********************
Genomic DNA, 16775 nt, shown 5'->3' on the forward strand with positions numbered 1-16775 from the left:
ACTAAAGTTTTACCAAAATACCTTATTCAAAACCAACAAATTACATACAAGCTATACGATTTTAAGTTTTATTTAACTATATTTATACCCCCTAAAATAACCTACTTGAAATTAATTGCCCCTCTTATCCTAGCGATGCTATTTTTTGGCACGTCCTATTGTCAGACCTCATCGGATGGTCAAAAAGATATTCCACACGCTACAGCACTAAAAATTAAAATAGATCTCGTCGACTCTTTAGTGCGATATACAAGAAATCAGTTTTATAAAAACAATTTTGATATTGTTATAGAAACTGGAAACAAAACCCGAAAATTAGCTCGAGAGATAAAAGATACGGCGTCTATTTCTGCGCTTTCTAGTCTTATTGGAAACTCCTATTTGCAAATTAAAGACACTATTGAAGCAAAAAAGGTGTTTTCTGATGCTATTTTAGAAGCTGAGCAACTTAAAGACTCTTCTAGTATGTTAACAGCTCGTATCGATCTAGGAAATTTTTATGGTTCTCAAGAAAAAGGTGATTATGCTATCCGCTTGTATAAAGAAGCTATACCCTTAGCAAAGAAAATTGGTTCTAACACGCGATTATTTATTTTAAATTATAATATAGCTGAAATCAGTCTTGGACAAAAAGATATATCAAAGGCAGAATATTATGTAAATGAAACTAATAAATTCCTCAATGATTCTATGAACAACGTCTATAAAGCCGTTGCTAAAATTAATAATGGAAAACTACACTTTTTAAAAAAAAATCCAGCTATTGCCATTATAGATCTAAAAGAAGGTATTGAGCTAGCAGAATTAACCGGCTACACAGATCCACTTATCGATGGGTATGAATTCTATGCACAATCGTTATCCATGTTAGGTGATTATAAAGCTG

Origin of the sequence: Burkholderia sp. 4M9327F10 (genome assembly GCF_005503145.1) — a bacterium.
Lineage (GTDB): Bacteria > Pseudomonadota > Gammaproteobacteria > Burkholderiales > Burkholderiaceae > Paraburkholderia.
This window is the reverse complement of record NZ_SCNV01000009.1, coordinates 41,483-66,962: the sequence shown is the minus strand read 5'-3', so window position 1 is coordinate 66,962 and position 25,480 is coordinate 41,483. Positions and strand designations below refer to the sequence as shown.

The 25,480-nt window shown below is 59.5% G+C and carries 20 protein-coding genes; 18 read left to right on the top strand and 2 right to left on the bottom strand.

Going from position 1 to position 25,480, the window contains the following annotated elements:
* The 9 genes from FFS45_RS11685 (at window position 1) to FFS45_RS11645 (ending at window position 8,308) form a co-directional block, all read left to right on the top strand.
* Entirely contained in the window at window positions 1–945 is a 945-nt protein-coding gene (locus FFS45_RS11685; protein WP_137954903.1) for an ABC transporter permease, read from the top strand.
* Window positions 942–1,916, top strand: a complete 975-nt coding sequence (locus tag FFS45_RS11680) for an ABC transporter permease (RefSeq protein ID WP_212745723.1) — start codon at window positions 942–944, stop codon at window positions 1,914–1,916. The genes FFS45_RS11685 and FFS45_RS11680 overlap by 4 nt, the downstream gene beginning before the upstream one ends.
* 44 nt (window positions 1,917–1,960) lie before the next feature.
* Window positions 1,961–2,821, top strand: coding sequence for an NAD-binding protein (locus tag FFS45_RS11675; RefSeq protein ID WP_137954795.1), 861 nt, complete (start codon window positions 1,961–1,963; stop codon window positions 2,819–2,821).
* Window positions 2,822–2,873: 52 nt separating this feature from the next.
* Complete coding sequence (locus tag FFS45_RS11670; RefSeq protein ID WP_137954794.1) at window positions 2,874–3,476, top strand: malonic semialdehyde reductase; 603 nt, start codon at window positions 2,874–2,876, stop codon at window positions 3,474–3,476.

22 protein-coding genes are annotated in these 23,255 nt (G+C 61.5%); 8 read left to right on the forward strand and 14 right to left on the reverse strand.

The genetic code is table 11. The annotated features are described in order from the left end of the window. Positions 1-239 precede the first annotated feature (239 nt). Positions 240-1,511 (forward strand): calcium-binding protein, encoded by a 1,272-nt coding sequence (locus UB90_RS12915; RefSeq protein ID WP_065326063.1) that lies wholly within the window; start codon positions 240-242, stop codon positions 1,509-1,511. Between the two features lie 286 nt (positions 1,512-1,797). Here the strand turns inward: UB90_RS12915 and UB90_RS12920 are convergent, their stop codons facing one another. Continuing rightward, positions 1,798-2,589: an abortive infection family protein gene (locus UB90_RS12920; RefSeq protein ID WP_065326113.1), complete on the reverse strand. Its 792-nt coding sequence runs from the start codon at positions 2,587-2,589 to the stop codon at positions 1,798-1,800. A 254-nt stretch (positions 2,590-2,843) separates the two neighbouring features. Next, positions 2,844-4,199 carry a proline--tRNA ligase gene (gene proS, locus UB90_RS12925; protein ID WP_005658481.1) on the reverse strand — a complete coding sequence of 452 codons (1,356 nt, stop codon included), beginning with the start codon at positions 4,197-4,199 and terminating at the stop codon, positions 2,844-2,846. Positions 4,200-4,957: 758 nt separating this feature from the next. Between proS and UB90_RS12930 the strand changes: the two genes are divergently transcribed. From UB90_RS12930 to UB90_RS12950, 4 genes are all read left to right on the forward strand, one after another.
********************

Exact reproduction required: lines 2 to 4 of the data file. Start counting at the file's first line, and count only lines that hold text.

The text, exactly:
ACTAAAGTTTTACCAAAATACCTTATTCAAAACCAACAAATTACATACAAGCTATACGATTTTAAGTTTTATTTAACTATATTTATACCCCCTAAAATAACCTACTTGAAATTAATTGCCCCTCTTATCCTAGCGATGCTATTTTTTGGCACGTCCTATTGTCAGACCTCATCGGATGGTCAAAAAGATATTCCACACGCTACAGCACTAAAAATTAAAATAGATCTCGTCGACTCTTTAGTGCGATATACAAGAAATCAGTTTTATAAAAACAATTTTGATATTGTTATAGAAACTGGAAACAAAACCCGAAAATTAGCTCGAGAGATAAAAGATACGGCGTCTATTTCTGCGCTTTCTAGTCTTATTGGAAACTCCTATTTGCAAATTAAAGACACTATTGAAGCAAAAAAGGTGTTTTCTGATGCTATTTTAGAAGCTGAGCAACTTAAAGACTCTTCTAGTATGTTAACAGCTCGTATCGATCTAGGAAATTTTTATGGTTCTCAAGAAAAAGGTGATTATGCTATCCGCTTGTATAAAGAAGCTATACCCTTAGCAAAGAAAATTGGTTCTAACACGCGATTATTTATTTTAAATTATAATATAGCTGAAATCAGTCTTGGACAAAAAGATATATCAAAGGCAGAATATTATGTAAATGAAACTAATAAATTCCTCAATGATTCTATGAACAACGTCTATAAAGCCGTTGCTAAAATTAATAATGGAAAACTACACTTTTTAAAAAAAAATCCAGCTATTGCCATTATAGATCTAAAAGAAGGTATTGAGCTAGCAGAATTAACCGGCTACACAGATCCACTTATCGATGGGTATGAATTCTATGCACAATCGTTATCCATGTTAGGTGATTATAAAGCTG

Origin of the sequence: Burkholderia sp. 4M9327F10 (genome assembly GCF_005503145.1) — a bacterium.
Lineage (GTDB): Bacteria > Pseudomonadota > Gammaproteobacteria > Burkholderiales > Burkholderiaceae > Paraburkholderia.